But an EEA decision does not include decisions under Regulations 24AA (non-suspensive appeal certifications) or 29AA (readmission to admit case in person following non-suspensive removal).
RECONSIDERATION REQUESTS TO THE HOME OFFICE
The starting point is that the Home Office is not legally required to reconsider a decision made on an application for leave to remain. When an applicant has a right of appeal or administrative review, the correct method for them to challenge the decision is to lodge an appeal or administrative review. There are however limited circumstances where a reconsideration request can be submitted to the home office. An applicant who believes a relevant Home Office decision, whether for limited leave to remain or settled is incorrect can seek a reconsideration from the Home Office.
A reconsideration is a review by the Home Office of a decision made in the UK on an application for one of the following:
- further, limited or indefinite leave to remain
- transfer of conditions (TOC)
- no time limit (NTL)
The Home Office will normally only reconsider applications, if there is no right of administrative review against the decision; there is no right of appeal against the decision, unless the decision was made before 6 April 2015 and meets the requirements set out in the relevant home office policy Guidance, “Reconsiderations – version 9.0 Published for Home Office Staff on 9 April 2015”;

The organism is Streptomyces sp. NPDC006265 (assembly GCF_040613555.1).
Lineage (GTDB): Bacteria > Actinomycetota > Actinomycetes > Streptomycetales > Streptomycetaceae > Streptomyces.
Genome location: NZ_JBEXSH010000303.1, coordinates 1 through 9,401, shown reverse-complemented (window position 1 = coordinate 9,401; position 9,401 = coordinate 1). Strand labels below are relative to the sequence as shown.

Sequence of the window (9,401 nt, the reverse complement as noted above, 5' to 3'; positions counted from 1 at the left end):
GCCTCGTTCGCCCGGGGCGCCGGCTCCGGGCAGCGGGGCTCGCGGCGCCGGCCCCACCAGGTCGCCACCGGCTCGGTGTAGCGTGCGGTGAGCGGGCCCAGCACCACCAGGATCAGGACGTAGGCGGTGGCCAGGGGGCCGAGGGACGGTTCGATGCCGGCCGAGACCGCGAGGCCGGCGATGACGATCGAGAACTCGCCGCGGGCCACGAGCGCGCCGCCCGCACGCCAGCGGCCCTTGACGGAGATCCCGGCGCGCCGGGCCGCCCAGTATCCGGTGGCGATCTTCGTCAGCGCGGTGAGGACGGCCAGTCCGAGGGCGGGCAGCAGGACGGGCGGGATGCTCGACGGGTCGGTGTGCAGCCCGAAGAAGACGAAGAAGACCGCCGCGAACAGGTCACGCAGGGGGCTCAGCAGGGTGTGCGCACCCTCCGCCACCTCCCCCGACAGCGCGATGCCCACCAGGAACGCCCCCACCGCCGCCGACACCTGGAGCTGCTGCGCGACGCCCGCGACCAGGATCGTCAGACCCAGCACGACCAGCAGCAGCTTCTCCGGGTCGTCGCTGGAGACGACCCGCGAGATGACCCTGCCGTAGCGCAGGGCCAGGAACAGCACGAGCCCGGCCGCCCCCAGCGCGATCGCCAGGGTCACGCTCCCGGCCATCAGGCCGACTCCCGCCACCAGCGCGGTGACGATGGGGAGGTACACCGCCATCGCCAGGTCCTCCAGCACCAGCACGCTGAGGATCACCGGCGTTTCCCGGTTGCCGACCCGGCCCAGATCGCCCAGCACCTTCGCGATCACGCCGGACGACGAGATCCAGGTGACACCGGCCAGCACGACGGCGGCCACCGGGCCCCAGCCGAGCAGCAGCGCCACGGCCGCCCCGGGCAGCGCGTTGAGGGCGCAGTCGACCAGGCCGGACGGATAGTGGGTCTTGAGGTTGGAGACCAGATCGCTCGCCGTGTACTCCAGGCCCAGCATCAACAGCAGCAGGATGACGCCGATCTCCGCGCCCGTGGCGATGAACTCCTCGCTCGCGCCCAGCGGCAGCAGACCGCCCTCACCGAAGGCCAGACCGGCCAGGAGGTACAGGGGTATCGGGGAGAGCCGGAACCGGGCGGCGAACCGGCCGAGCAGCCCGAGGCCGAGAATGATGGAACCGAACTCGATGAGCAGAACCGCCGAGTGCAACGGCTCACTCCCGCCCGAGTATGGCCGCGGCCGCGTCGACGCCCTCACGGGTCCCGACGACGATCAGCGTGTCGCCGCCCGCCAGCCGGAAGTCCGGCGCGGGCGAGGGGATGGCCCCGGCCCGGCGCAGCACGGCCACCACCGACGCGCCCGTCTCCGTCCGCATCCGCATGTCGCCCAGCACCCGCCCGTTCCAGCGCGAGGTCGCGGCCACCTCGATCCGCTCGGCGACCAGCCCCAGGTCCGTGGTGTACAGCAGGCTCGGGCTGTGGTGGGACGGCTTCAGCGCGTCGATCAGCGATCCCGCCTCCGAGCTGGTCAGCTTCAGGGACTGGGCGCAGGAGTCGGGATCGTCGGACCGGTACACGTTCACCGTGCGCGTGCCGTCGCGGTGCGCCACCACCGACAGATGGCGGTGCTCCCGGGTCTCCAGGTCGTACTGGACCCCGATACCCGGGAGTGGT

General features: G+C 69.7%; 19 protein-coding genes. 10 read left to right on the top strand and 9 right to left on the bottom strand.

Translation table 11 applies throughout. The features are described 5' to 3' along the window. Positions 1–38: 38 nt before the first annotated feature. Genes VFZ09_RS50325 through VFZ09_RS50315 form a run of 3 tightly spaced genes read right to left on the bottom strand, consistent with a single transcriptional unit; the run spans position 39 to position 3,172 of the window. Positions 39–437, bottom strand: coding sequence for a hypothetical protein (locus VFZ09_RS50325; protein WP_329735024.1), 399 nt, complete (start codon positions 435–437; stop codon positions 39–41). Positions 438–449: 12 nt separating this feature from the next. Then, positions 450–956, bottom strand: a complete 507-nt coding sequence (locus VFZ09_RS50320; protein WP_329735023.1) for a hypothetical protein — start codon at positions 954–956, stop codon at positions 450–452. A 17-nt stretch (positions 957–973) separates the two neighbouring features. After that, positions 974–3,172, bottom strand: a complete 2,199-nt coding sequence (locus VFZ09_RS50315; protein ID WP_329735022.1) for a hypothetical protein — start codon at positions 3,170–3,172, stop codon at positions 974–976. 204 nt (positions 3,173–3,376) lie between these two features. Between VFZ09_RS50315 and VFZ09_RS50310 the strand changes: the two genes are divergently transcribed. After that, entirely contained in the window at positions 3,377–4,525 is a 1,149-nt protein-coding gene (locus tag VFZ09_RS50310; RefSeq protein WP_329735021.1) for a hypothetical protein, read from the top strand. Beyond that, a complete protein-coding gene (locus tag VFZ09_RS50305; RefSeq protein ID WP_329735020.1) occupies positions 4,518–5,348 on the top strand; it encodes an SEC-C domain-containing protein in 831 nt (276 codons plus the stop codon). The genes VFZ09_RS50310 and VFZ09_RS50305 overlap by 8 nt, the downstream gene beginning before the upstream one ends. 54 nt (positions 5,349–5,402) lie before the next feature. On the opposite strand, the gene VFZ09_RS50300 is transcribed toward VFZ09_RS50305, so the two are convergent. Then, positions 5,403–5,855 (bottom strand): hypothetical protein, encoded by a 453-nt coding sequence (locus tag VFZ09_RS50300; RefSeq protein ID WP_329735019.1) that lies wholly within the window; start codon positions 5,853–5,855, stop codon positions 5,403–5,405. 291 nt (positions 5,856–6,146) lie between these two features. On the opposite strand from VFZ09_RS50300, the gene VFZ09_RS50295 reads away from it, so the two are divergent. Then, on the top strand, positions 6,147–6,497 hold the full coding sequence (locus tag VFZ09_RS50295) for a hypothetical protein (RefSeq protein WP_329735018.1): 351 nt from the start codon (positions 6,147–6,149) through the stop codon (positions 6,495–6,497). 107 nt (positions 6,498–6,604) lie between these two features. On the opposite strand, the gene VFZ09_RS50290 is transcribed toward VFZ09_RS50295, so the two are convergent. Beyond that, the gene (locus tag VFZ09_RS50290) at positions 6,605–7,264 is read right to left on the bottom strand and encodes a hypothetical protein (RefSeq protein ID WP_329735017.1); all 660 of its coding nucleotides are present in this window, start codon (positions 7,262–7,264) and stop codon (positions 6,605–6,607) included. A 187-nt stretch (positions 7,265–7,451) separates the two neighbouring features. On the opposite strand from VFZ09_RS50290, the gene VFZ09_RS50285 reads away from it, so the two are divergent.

The Home Office can accept a reconsideration request that meets the requirements of this policy even if an appeal has also been lodged against the decision, unless one of the following applies:
- the decision was made on or after 6 April 2015;
- the decision was upheld at appeal and the migrant has exhausted their appeal rights.
Applicants have 14 calendar days to submit the appeal from the date the original decision was sent to them. Applicants have 3 months to request reconsideration if they do so in relation to a decision made before 6 April 2015.
If the home office grant leave in a case with a pending appeal, this will stop the appeal, unless it is brought on race discrimination grounds.
The Home office will also normally reconsider applications where the reconsideration request was made on or after 13 November 2012, it relates to a granted application with no right of administrative review, and the applicant believes the type of leave granted or the expiry date of the leave is incorrect.
What Decisions Cannot be Reconsidered :
- entry clearance in any category;
- in the UK decisions which have a right of administrative review;
- refusal of protection claims (is asylum and humanitarian protection claims as well as Article 3 claims of the European Convention on Human Rights);
- European Economic Area (EEA) nationals and their family members;